We must define our integrated communications requirements, develop an acquisition strategy which accommodates advanced technology add-ons and provides us with reliable and continuous voice, text, data, visual and position location communications.

Finally, we must move quickly into the future by developing a modern medical information system. This includes development and deployment of an individually carried data device and fielding of the Theater Medical Information System.

Specific objectives include:


  • Ensure the medical structure has a robust, seamless and assured communications capability within the global communications architecture.
  • In accordance with the command, control, communications, computers and intelligence for the warrior concept, consolidate medical command and control requirements into a single interoperable capability to be part of GCCS.
  • Satisfy the validated requirement for an updatable, individually carried data storage device with read/write capability.
  • Satisfy the validated requirement for a seamless medical information system serving contingency support and beneficiary care across all echelons.

Logistics. Medical logistics organizations, policies and procedures supporting joint medical operations must keep pace with new defense strategies and logistics demands. Modern business practices must be developed which exploit commercial logistics bases and just-in-time inventories.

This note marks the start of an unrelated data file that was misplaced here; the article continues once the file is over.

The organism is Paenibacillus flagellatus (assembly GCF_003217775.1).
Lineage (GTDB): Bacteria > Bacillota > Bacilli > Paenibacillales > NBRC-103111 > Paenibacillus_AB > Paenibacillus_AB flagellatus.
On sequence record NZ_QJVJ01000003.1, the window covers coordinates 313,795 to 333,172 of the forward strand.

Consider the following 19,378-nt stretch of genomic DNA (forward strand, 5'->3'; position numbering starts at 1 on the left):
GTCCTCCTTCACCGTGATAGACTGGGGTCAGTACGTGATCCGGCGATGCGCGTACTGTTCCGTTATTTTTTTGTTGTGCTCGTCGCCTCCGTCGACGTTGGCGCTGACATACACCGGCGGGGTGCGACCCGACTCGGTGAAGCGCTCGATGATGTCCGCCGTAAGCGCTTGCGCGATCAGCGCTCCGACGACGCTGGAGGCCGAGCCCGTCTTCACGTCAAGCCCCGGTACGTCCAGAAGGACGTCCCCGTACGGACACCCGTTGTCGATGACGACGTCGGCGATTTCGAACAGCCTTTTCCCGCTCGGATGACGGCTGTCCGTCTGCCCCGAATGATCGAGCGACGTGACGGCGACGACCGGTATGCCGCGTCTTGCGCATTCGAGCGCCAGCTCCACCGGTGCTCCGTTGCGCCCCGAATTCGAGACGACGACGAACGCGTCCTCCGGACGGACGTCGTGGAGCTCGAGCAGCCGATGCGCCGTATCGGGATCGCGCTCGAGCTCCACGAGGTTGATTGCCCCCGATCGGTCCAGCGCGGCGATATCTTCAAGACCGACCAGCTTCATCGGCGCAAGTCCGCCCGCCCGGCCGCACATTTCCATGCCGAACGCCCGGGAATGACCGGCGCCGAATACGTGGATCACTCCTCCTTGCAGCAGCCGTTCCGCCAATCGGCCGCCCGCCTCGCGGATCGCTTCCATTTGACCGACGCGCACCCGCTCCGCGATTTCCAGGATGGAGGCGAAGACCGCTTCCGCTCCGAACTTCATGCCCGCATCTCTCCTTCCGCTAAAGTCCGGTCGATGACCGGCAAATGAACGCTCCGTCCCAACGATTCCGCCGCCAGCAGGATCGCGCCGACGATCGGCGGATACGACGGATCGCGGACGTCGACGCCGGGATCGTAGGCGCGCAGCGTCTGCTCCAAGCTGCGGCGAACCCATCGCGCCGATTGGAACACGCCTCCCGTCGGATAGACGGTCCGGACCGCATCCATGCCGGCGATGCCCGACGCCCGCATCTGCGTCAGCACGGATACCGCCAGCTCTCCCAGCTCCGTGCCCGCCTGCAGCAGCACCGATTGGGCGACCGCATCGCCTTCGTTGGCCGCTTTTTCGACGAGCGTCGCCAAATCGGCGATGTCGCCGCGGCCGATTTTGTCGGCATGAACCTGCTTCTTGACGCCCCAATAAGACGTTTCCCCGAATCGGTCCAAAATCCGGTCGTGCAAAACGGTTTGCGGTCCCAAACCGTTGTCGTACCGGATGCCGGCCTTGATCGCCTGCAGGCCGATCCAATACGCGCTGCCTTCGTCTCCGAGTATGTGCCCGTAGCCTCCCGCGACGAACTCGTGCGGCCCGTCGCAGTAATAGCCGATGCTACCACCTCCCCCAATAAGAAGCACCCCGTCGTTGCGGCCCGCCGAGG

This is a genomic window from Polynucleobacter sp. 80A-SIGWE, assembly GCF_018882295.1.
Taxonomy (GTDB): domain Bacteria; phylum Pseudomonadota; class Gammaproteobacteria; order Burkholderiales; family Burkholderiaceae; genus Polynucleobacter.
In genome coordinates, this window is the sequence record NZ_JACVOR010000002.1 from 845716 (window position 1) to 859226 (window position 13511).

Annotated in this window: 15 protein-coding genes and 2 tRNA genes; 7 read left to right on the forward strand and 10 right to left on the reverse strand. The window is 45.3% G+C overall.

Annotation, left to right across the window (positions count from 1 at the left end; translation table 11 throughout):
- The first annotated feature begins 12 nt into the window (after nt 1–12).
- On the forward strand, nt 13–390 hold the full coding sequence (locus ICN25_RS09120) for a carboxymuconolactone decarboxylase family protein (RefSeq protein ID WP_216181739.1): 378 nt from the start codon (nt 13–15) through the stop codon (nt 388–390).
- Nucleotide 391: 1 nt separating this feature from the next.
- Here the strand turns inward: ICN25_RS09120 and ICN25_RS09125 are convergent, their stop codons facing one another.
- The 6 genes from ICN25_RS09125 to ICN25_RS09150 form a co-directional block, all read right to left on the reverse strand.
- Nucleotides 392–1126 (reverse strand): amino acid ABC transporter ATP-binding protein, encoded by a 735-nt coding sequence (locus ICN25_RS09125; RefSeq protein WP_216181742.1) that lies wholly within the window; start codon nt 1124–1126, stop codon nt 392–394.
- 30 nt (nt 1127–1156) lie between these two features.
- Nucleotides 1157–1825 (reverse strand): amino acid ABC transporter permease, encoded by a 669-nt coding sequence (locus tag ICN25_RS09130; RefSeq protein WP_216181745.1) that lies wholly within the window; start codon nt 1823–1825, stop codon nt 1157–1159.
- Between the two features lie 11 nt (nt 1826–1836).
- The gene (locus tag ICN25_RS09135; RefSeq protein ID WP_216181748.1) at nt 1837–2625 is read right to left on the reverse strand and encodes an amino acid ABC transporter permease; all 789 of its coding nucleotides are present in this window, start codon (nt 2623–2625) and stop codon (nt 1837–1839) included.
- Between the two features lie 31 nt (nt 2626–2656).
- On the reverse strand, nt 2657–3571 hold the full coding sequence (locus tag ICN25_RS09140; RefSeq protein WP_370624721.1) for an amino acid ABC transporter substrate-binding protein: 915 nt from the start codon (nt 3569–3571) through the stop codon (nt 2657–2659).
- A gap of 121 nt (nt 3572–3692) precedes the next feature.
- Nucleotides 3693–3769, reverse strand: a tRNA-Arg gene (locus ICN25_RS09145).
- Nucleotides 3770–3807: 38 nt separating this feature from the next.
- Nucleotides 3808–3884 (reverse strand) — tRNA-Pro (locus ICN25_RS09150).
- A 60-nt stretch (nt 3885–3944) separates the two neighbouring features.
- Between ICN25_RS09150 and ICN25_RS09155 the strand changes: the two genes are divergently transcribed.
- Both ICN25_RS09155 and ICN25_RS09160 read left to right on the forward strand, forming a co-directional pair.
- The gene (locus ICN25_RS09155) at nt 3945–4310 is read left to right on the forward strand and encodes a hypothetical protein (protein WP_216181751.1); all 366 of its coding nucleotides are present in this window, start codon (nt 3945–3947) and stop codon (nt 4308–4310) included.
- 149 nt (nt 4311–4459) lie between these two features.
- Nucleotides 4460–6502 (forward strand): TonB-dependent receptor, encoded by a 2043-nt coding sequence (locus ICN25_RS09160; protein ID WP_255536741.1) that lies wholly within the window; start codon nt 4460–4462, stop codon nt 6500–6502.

With the completion of the major procurement phase of Deployable Medical Systems we must now focus on sustaining and modernizing our deployable medical equipment. The single integrated medical logistics management systems must be enhanced with automated support systems linked by integrated communications. We must aggressively implement an interim standard medical logistics system while simultaneously working to develop the long-term Defense Medical Logistics Standard Support system. Joint medical logistics doctrine must also be addressed.

Specific objectives include:


  • Develop and update acquisition and support plans that support the full spectrum of military operations.
  • Ensure that DEPMEDS, other medical assemblages, medical sets, kits, and outfits and nonmedical material are maintained, refurbished and modernized in a timely manner to provide quality medical care and capability to support operational requirements.
  • Provide medical logistics information management systems and communications systems which allow the transmission and exchange of logistics data within a theater of operations and with the supporting base (communications zone or the continental United States).
  • Develop common baselines for computing medical materiel sustainment requirements and reporting unit or platform medical materiel readiness. Integrate this information into joint medical planning processes.

Medical evacuation. Our medical evacuation systems must be comprehensively reviewed to ensure we have trained and ready resources capable of supporting the continuum of care. We must assess our total ground, sea and air evacuation requirements and maximize the potential for each platform to support military operations.

It is imperative for the Army to evaluate requirements and modernize its evacuation capabilities in order to meet its assigned battlefield missions.